Dante Disparte, the leader of Circle's government work, on July 18 published a set of 19 principles for stablecoin regulation, as part of the company's efforts to shape US stablecoin policy.
The principles are fairly familiar to those following the debate over stablecoin issuance, particularly the requests that the industry has been making: privacy, continued issuance by non-banks, and co-existence alongside a potential central bank digital currency. Circle issues USDC, which has a total supply of $45 billion, making it the second-largest stablecoin after Tether.
Regarding the non-bank issuance — a sticking point in policy discussions — Disparte wrote:
"The preservation of bank and non-bank dollar digital currency issuance promotes competition, a level playing field, and rules-based upgrades in the financial system. Bank-like risks should be addressed with scale-appropriate bank grade levels, including asset liability management, operational and enterprise risk management considerations."
Disparte testified before the Senate on the subject of stablecoins in December. At the time, he already was advocating for a similar multi-pronged approach to stablecoin regulation, which the industry has largely asked for. In contrast, the Treasury has pushed to limit issuance to "insured depository institutions," which are generally banks. Circle CEO Jeremy Allaire also has been a familiar figure in Congressional hearings on crypto.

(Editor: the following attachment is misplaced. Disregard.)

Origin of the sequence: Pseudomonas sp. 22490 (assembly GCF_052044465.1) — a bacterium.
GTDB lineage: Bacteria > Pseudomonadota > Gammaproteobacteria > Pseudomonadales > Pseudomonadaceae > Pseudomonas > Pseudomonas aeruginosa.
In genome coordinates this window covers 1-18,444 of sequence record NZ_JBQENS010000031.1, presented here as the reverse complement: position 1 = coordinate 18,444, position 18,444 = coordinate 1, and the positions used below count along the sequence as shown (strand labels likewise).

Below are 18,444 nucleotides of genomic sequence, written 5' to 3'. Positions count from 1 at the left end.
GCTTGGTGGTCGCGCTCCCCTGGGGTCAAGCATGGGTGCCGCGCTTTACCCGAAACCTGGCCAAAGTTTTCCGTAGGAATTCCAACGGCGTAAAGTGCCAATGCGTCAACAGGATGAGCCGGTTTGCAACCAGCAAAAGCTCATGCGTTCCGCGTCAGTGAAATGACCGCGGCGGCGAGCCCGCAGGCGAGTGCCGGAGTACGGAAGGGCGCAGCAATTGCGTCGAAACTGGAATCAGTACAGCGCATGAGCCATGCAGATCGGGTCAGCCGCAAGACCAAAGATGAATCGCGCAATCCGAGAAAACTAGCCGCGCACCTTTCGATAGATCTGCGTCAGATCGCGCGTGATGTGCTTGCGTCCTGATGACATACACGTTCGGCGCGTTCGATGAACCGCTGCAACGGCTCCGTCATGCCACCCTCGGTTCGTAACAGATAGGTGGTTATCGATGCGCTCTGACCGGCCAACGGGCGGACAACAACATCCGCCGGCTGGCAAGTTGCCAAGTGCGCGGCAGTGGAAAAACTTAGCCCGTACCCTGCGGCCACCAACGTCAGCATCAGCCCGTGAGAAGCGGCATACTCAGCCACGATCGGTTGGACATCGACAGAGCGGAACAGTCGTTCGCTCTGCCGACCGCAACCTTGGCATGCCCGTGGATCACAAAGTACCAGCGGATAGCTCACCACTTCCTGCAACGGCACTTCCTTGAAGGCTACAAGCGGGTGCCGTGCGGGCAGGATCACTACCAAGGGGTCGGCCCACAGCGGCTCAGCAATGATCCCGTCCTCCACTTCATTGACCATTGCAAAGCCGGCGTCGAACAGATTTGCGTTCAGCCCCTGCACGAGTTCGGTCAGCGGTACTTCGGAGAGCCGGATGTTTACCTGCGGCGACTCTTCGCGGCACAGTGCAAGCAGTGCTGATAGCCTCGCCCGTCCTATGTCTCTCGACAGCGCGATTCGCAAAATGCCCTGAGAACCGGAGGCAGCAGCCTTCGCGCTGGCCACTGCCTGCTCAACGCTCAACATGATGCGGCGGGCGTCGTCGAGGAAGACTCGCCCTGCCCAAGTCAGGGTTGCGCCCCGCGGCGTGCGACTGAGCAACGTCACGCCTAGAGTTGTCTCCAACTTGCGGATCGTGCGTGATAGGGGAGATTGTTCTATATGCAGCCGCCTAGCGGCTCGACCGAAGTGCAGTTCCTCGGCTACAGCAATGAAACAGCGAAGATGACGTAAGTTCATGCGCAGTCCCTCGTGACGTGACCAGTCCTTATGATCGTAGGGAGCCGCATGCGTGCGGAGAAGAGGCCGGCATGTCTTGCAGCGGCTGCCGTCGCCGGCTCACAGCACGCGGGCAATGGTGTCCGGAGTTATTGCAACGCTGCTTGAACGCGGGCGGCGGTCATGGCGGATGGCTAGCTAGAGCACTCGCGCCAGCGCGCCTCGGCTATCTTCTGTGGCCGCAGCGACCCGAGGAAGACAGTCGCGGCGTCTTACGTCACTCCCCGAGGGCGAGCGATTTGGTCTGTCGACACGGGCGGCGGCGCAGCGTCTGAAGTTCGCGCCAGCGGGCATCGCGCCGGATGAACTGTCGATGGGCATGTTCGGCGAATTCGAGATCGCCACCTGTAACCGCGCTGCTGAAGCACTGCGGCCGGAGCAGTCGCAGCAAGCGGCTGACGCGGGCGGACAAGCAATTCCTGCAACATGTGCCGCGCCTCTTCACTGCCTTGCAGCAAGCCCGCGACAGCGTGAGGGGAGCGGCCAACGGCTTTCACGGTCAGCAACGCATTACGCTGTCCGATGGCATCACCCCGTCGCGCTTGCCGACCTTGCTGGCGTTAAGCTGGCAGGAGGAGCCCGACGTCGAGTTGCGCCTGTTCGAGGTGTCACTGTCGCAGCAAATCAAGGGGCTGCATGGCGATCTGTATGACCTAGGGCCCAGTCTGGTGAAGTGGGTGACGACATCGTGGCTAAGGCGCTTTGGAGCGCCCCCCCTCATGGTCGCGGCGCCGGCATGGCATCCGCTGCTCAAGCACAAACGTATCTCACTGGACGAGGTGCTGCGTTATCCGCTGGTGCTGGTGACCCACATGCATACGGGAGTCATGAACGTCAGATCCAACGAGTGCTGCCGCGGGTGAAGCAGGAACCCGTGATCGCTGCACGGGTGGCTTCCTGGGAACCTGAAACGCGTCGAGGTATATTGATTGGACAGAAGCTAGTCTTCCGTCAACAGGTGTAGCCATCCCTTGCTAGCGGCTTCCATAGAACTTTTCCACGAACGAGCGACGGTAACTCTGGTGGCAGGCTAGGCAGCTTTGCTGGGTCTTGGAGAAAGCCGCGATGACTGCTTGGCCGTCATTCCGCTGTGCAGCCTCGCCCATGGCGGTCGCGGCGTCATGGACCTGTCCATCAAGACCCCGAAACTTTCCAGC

Circle recently joined Paxos as stablecoin issuers that disclose the specific Treasury securities they hold in reserves. Alongside cash, short-term T-bills have become a standard acceptible reserve for fiat-backed stablecoins.
Disparte had been involved in the committee handling government affairs for Facebook's unsuccessful Diem, formerly known as Libra, stablecoin project.
A representative for Circle had not returned a request for comment as of publication time.
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